SURPLUS ORDNANCE Episode 51: Judgment at Nuremberg

Judgement at Nuremberg: A Perspective
Jim Randall

My appreciation of this movie comes from the way Abby Mann took on the
theme of German guilt and accountability for the war crimes they committed. The
victors, of course, chose to put on the trials, and while there were problems with
how the trials were carried out, the idea of accountability was enshrined and
continues to this day in the International Courts at The Hague.

I appreciate the way the courtroom scenes were shot with the actors allowed
to give their speeches whole without a lot of editing. The camera perspective
moves around while the character speaks being admirable. I never saw the
Playhouse 90 version but I think the film version aheive a live feeling. The
intense courtroom drama centers on two men: the presiding judge (Spencer
Tracy) who must render a monumental decision, and the principal defendant
(Burt Lancaster), at first a silent, brooding figure, but ultimately the one who rises
to pinpoint the real issue and admit his guilt.

Tracy delivers a performance of great intelligence and intuition. He creates a
gentle, but towering, figure, compassionate but realistic, warm but objective.
Schell repeats the role he originated, with electric effect, on Playhouse90, and
again he brings to it a fierce vigor, sincerity and nationalistic pride. Widmark is
effective as the prosecutor ultimately willing to compromise and soft-pedal his
passion for stiff justice when the brass gives the political word.

Lancaster, the elderly, respected German scholar-jurist is on trial for his
participation in the Nazi legal machine. A pivotal moment is when he makes his
statement to the court admiting his and the German nations complicity in the
madness. Madness it was, as Albert Speer wrote: "I was not choosing the
NSDAP, but becoming a follower of Hitler, whose magnetic force had reached
out to me the first time I saw him and had not, thereafter, released me."(1) The
whole nation fell into it. A psychologist, Mattias Desmet (Professor Clinical
Psychology, Ghent University) (2), has termed it “mass formation psychosis.” As
Hannah Arendt states, “totalitarianism is ultimately the logical extension of a
generalized obsession with science, the belief in an artificially created paradise:
“Science [has become] an idol that will magically cure the evils of existence and
transform the nature of man.” Sound familiar in our current context? Obsession
and psychosis characterize the behavior of the whole nation during the Nazi
period. To illustrate the absolute denial that whole sections of German society
were in, Herr and Frau Halbestad denied knowing about the death camps and
being political. Marlene Dietrich is persuasive as the aristocratic widow of a
German general hanged as a war criminal, but the character is really superfluous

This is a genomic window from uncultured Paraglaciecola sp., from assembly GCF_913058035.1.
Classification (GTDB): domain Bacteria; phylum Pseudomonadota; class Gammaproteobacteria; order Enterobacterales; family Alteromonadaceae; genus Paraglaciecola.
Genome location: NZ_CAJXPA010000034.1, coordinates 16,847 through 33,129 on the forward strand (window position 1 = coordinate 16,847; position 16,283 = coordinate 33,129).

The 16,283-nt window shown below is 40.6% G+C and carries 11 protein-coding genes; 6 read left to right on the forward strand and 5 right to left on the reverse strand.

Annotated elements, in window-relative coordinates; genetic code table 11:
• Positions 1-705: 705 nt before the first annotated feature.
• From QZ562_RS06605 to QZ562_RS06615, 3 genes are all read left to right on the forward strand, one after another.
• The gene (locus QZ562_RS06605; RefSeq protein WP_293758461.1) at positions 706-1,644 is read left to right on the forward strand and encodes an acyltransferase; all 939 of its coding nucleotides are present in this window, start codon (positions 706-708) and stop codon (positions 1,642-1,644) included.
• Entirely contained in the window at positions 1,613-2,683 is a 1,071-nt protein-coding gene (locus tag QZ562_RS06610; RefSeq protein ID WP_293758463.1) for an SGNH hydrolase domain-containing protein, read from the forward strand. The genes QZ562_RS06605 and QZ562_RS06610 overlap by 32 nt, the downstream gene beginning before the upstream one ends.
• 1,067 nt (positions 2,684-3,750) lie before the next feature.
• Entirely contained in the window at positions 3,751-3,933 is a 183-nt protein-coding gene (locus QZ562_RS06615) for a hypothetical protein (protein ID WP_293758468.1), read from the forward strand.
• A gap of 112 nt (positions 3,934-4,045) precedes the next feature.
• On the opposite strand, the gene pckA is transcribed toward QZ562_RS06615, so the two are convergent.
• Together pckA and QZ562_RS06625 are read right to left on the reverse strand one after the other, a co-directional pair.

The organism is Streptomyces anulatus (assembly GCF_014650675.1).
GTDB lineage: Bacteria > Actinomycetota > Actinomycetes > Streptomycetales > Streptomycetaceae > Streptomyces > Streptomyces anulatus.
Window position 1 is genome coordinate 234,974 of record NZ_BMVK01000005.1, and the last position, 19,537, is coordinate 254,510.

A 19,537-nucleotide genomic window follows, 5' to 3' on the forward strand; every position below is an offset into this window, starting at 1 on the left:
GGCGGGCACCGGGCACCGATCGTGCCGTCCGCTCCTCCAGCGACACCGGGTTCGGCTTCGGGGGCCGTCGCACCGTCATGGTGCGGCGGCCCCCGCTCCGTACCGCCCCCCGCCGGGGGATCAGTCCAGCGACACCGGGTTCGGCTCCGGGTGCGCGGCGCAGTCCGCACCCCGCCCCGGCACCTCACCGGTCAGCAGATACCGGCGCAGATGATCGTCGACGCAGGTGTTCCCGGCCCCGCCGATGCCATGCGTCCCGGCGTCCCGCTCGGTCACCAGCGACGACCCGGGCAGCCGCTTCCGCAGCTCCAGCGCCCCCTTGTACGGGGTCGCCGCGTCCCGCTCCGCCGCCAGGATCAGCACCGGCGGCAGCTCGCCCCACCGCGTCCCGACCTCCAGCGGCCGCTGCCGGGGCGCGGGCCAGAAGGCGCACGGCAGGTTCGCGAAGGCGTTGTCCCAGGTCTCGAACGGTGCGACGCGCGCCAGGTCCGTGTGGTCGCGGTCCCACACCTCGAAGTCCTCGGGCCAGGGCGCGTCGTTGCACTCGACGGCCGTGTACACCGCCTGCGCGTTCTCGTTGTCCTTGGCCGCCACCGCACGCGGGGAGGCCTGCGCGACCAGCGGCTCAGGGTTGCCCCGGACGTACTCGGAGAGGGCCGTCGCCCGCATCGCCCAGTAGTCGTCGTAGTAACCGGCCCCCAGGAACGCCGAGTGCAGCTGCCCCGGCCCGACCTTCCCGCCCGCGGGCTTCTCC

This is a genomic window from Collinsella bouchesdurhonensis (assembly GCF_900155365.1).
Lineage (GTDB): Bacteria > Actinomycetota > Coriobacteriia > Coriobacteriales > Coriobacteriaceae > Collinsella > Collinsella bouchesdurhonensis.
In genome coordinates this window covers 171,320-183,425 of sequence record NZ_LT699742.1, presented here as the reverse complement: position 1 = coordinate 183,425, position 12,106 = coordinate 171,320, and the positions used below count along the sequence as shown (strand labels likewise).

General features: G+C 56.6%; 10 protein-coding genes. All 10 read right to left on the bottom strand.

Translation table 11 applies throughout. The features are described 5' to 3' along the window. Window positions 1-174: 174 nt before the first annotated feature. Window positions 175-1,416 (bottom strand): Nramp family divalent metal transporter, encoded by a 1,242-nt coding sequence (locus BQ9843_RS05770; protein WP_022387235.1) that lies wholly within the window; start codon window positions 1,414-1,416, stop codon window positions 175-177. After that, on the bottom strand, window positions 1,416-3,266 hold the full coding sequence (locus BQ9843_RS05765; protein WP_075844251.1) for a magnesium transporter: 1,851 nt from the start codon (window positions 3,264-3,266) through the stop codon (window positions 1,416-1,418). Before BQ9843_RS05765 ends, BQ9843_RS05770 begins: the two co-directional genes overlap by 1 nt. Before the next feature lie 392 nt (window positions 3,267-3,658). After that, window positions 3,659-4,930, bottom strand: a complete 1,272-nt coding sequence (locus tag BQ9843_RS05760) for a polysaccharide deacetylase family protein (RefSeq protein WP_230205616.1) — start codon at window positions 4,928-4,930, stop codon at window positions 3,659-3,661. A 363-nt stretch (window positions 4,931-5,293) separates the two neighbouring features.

to the basic issue which is justice for the victims and a warning to future tyrants
that the world will hold them accountable.

Montgomery Clift and Judy Garland portray two victims of the Nazi period.
Both give outstanding performances. Clift kept forgetting his lines but the
stumbling delivery was left in because it reinforced his character. Irene Hoffman
fought off Rolfe’s cross examination when he attempted to discredit her.

As the story proceeds some nuance develops. Frau Bertholt takes the Judge
in hand to try to influence him towards the German people being innocent on
some level. Towards the end the American and Allied commanders are
convinced the Soviets are going to attack West Germany. The Americans, British
and French suddenly realize they need the Germans on their side. They put
pressure on the judges to be lenient. In the end Judge Haywood decides to find
them guilty and give the four defendants long sentences. Side note: the four were
released within 6 years as were many of the guilty from the first trial.

The film was released in Berlin in 1961. The audience reaction was subdued
and left in silence. The nation was not prepared to face the atrocity of Nazi
Germany. That would come later.


  1. Speer, Albert 1969 “Inside the Third Reich” Orion Books

  2. Desmet, Mattias (6/16/2022) “The Psychology of Totalitarianism” Chelsea
    Green Publishing

  3. Arendt, Hannah – Died 4 December 1975 (aged 69) Her entire body of

  4. In the Garden of Beasts: Love, Terror, and an American Family in Hitler's
    Berlin is a  2011   non-fiction  book by  Erik Larson . [1]
    Larson recounts the career of the American Ambassador to Germany,  William
    Dodd , particularly the years 1933 to 1937 when he and his family, including
    his daughter  Martha , lived in Berlin. The Ambassador, who earned his Ph.D.
    in Leipzig 40 years earlier; and, at the time of his appointment, was head of
    the History Department at the University of Chicago initially hoped that
    Germany's new Nazi government would grow more moderate, including in its
    persecution of the Jews. [2]  Martha, separated from her husband and in the
    process of divorce, became caught up in the glamor and excitement of
    Berlin's social scene and had a series of liaisons, most of them sexual,
    including among them Gestapo head  Rudolf Diels  and Soviet attaché and
    secret agent Boris Vinogradov. She defended the regime to her skeptical
    friends. Within months of their arrival, the family became aware of the evils of
    Nazi rule. Dodd periodically protested against it. President  Roosevelt  was
    pleased with Dodd's performance while most State Department officials,
    suspicious of his lack of background in their area of expertise, as well as his
    inability to finance embassy activities from his own wealth, found him
    undiplomatic and idiosyncratic.
    From Wikipedia, the free encyclopedia